Here's some heavy stuff.
When I was in middle school, I was depressed. It was pretty bad. I thought nobody in the world could ever really care about me. In turn, I didn't give a damn about anyone, myself, the world, whatever. I saw life through a narrow pessimistic scope. I saw myself as worthless, useless, and also as a victim. I had no faith in humanity or its potential to love. I remember one time I was sitting at my desk, reaching for the nearest long sharp object I could grab hold of. It was a foot-long pair of scissors and I held the sharp end against my neck. Fuck writing a note or a last letter; I didn't give a shit. I was sitting in front of my computer because that's where I usually was. I was pretty withdrawn and not very social, which explains why I would just be in front of the computer a lot, but of course I had that secret desire to be able to have fun and be social with others, so I was logged onto AOL Instant Messenger. By sheer coincidence, right as I was about to escape by shoving those scissors through my throat, a window pops up. It's an Instant Message from one of my female friends, Emily.
Emily was the type of girl who was just naturally happy and joyful, and she had the habit of doing something that pickup artists call "giving value," or just sharing the feeling of love and positivity with others. She just randomly IMed me with "I love you!" out of the blue. At the time I just thought it was a sign from God (I used to be Christian) that He wanted me to continue living, that He had some sort of plan for me, so I put the scissors down. As a Zen Buddhist and as a "pickup artist" now, I look back at that and see something else, something more. I had no faith in humanity. I didn't think anyone could genuinely care about other people. Emily, though, loved and cared about everyone in her life. She saw friends as family and strangers as friends. She would not hesitate to go out of her way for the sake of helping others. I see humanity as a whole very differently now. I know the potential for human beings to love each other, to live a life of compassion, mostly because I can now see that potential within myself. In my life's journey since that day with the scissors, I think I have become one of these kinds of people, or at least I am striving to become one. I think that's just beautiful.
I think every pickup artist MUST develop this positive habit. RSD talks about giving value. As much as I hate to quote him, Mehow talks about giving value. Mark Redman, the relatively new guru on College Game who automatically subscribes you to a "Mastermind Program" by taking money from your bank account monthly without giving enough warning ahead of time when you buy his ebook, refers to it as "giving love." Plenty of pickup companies nowadays are catching on because the habit of giving value is an extraordinarily attractive trait.
I think that the GENUINE habit of giving value is rooted in the feeling of compassion. I believe that all human beings are naturally compassionate. To have compassion for others, one must understand others. To understand others, one must understand himself. Some people have great difficulty in expressing their compassion because they allow themselves to be blinded by ego. Now, where did this ego come from?
When a man isn't self-aware, he allows his ego to creep up to compensate for the metaphorical wounds he has suffered from early on in his life. This is practically unavoidable, unless the man has had a perfect childhood. We usually call those guys "Naturals," by the way. Not to say that ALL Natural pickup artists have been raised flawlessly, of course.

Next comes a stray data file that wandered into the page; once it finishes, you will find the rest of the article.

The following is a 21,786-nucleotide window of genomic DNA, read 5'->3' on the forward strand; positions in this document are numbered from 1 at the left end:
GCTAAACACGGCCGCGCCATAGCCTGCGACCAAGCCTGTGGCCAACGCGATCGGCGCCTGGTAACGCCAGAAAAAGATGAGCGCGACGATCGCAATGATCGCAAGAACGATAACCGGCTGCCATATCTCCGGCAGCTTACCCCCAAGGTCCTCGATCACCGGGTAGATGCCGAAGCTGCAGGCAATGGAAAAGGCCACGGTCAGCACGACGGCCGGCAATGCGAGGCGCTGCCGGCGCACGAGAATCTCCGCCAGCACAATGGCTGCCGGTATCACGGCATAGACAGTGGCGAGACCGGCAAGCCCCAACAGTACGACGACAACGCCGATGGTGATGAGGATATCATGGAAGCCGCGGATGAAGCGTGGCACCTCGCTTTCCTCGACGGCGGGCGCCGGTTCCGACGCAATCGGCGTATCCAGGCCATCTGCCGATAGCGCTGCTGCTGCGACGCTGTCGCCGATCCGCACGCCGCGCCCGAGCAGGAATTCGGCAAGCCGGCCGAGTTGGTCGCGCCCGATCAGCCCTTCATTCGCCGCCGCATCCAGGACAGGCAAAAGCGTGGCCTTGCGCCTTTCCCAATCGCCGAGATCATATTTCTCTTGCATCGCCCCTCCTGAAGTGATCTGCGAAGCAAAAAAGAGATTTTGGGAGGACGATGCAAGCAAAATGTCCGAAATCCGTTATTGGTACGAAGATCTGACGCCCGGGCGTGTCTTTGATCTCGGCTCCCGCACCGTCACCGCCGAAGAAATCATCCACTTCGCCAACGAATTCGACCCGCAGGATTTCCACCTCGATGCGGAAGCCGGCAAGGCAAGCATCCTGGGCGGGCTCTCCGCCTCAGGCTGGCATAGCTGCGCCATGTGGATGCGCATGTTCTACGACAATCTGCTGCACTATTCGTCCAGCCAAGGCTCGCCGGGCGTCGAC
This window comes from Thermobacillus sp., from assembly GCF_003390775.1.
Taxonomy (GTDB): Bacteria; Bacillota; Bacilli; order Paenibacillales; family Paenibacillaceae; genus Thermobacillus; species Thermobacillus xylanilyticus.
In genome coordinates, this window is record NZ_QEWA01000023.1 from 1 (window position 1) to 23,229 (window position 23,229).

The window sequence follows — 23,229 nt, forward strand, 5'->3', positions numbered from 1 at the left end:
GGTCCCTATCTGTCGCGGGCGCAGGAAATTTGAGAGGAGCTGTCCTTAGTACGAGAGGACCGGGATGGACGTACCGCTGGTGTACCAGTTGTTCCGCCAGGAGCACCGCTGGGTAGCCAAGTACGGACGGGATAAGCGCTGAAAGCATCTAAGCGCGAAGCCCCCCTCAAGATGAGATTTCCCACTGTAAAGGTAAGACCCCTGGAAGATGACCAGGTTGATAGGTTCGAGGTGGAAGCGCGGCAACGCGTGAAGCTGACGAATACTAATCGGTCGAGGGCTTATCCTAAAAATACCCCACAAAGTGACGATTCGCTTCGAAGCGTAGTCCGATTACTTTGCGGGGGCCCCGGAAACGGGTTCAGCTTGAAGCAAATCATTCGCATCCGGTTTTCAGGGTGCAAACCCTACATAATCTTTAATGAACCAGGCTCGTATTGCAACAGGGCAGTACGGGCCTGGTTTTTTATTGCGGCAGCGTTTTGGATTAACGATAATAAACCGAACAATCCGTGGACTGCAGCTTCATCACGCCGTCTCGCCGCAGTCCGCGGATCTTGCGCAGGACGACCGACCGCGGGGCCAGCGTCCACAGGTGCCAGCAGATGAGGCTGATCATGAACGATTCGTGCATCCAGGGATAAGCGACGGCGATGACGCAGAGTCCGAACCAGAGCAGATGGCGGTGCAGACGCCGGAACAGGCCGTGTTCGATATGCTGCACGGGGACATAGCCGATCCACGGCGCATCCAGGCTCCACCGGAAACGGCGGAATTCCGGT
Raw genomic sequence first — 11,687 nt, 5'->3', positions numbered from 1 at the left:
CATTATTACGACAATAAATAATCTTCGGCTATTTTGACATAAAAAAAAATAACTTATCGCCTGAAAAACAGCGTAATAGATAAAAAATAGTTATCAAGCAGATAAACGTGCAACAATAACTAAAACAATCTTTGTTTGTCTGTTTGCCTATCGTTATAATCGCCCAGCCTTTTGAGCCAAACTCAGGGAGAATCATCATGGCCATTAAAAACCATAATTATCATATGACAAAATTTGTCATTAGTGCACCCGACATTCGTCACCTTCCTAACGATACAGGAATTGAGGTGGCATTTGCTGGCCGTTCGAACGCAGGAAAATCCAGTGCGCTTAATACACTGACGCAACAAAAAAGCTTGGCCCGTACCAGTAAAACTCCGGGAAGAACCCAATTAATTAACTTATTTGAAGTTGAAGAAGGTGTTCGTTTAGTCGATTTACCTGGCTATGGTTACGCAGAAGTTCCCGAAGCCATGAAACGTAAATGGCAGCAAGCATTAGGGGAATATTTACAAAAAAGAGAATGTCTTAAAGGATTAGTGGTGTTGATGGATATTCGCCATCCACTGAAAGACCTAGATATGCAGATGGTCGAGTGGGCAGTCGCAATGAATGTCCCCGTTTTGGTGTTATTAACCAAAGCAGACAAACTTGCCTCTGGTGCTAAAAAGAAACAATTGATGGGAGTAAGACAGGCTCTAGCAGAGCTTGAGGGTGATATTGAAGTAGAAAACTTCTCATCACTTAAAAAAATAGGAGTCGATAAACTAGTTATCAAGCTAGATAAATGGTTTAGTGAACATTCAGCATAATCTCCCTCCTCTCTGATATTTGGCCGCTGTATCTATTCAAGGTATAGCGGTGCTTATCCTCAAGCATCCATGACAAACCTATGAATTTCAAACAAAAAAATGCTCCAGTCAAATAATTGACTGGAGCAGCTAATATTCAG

The ego disallows us from accepting reality as it is, which in turn disallows us from taking the right actions toward positive change. For example, our ego tells us to stay in our comfort zone by telling us that we are "good enough," when in reality we want to IMPROVE. A man can let his ego tell him that doing cold approaches isn't his "style." A man can let his ego tell him that he doesn't need to read a book on pickup or relationships because he is above doing things like that. A man can let his ego tell him that he doesn't need to challenge himself by moving onto level 2 because he's already good at level 1. Ultimately, the ego makes us closed-minded.
A man does have the ability, however, to muster enough self-control to tame his ego. Trust me, Buddhists do it all the time. It takes humility to hold an empty cup, but it's easy to have humility when you can admit to yourself that you are currently not the best man you could possibly be, but you are striving to become your best self. As my friend RedpoleQ once said, "A man isn't what you are. A man is what you become."
Once someone lets go of ego, it becomes easy to practice non-resistance. I learned from RSD's Blueprint program that resistance is actually an emotion we feel. Once we accept reality for what it is by NOT letting ourselves feel resistance (come on, we're men so we can control our own emotions), we can allow ourselves to take the right actions to change our very reality. To me this is like an amazing 2-step program that can solve any problem. First, you accept yourself and reality. Then, you take right action to change yourself and reality.
All of this leads to a greater sense of self-awareness, which leads to a greater sense of understanding, which leads to an unlocking of your naturally compassionate nature, which leads to an unlocking of your natural habit of giving love and value, which leads to attracting more people, *cough*which leads to you getting laid*cough*. All of this makes you a better person in the end, which allows for a greater opportunity in leaving everyone you interact with better than you found them.
Imagine a world full of compassion and positive energy like that. Wow, right? And it all starts with you.
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5 months ago